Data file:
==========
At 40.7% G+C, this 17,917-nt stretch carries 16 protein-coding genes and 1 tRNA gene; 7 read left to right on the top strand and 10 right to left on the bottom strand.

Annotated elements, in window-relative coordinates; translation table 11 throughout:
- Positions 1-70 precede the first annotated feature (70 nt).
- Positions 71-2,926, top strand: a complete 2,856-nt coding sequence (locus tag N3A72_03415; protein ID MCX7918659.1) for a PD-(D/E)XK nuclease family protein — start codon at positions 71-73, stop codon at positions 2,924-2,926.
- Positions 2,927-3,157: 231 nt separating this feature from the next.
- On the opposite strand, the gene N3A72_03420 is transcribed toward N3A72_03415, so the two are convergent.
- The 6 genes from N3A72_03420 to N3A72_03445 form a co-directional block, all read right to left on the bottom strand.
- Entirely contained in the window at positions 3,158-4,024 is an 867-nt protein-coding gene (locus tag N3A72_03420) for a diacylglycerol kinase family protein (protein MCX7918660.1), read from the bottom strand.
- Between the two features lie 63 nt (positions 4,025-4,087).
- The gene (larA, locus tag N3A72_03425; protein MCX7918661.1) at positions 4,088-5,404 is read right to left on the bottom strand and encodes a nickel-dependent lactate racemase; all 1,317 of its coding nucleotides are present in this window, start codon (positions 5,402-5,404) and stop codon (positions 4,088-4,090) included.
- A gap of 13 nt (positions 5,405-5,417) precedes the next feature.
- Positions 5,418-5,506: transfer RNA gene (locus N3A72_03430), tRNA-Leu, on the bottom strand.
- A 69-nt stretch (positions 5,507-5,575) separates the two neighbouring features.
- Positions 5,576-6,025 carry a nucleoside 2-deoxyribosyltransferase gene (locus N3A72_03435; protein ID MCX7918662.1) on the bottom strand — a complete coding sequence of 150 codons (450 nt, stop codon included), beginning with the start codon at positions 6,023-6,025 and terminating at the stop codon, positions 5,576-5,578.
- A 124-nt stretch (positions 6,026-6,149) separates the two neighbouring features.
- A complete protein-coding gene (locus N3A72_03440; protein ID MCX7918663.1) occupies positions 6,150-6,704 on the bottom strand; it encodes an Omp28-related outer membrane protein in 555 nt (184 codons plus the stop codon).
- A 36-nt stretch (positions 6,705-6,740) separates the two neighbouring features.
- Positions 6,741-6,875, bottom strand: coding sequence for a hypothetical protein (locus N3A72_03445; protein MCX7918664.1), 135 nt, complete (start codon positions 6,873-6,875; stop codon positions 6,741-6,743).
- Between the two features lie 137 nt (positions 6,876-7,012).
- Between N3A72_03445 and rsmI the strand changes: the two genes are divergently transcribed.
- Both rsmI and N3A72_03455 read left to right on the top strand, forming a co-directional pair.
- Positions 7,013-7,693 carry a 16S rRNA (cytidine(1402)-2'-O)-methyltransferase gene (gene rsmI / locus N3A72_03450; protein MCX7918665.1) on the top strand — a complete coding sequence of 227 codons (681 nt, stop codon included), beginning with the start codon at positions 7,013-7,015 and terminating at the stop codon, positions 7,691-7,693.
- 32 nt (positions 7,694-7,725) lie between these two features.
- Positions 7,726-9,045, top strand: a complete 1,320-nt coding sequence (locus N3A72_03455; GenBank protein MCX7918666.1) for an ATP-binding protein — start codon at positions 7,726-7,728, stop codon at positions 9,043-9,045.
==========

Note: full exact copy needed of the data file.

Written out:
At 40.7% G+C, this 17,917-nt stretch carries 16 protein-coding genes and 1 tRNA gene; 7 read left to right on the top strand and 10 right to left on the bottom strand.

Annotated elements, in window-relative coordinates; translation table 11 throughout:
- Positions 1-70 precede the first annotated feature (70 nt).
- Positions 71-2,926, top strand: a complete 2,856-nt coding sequence (locus tag N3A72_03415; protein ID MCX7918659.1) for a PD-(D/E)XK nuclease family protein — start codon at positions 71-73, stop codon at positions 2,924-2,926.
- Positions 2,927-3,157: 231 nt separating this feature from the next.
- On the opposite strand, the gene N3A72_03420 is transcribed toward N3A72_03415, so the two are convergent.
- The 6 genes from N3A72_03420 to N3A72_03445 form a co-directional block, all read right to left on the bottom strand.
- Entirely contained in the window at positions 3,158-4,024 is an 867-nt protein-coding gene (locus tag N3A72_03420) for a diacylglycerol kinase family protein (protein MCX7918660.1), read from the bottom strand.
- Between the two features lie 63 nt (positions 4,025-4,087).
- The gene (larA, locus tag N3A72_03425; protein MCX7918661.1) at positions 4,088-5,404 is read right to left on the bottom strand and encodes a nickel-dependent lactate racemase; all 1,317 of its coding nucleotides are present in this window, start codon (positions 5,402-5,404) and stop codon (positions 4,088-4,090) included.
- A gap of 13 nt (positions 5,405-5,417) precedes the next feature.
- Positions 5,418-5,506: transfer RNA gene (locus N3A72_03430), tRNA-Leu, on the bottom strand.
- A 69-nt stretch (positions 5,507-5,575) separates the two neighbouring features.
- Positions 5,576-6,025 carry a nucleoside 2-deoxyribosyltransferase gene (locus N3A72_03435; protein ID MCX7918662.1) on the bottom strand — a complete coding sequence of 150 codons (450 nt, stop codon included), beginning with the start codon at positions 6,023-6,025 and terminating at the stop codon, positions 5,576-5,578.
- A 124-nt stretch (positions 6,026-6,149) separates the two neighbouring features.
- A complete protein-coding gene (locus N3A72_03440; protein ID MCX7918663.1) occupies positions 6,150-6,704 on the bottom strand; it encodes an Omp28-related outer membrane protein in 555 nt (184 codons plus the stop codon).
- A 36-nt stretch (positions 6,705-6,740) separates the two neighbouring features.
- Positions 6,741-6,875, bottom strand: coding sequence for a hypothetical protein (locus N3A72_03445; protein MCX7918664.1), 135 nt, complete (start codon positions 6,873-6,875; stop codon positions 6,741-6,743).
- Between the two features lie 137 nt (positions 6,876-7,012).
- Between N3A72_03445 and rsmI the strand changes: the two genes are divergently transcribed.
- Both rsmI and N3A72_03455 read left to right on the top strand, forming a co-directional pair.
- Positions 7,013-7,693 carry a 16S rRNA (cytidine(1402)-2'-O)-methyltransferase gene (gene rsmI / locus N3A72_03450; protein MCX7918665.1) on the top strand — a complete coding sequence of 227 codons (681 nt, stop codon included), beginning with the start codon at positions 7,013-7,015 and terminating at the stop codon, positions 7,691-7,693.
- 32 nt (positions 7,694-7,725) lie between these two features.
- Positions 7,726-9,045, top strand: a complete 1,320-nt coding sequence (locus N3A72_03455; GenBank protein MCX7918666.1) for an ATP-binding protein — start codon at positions 7,726-7,728, stop codon at positions 9,043-9,045.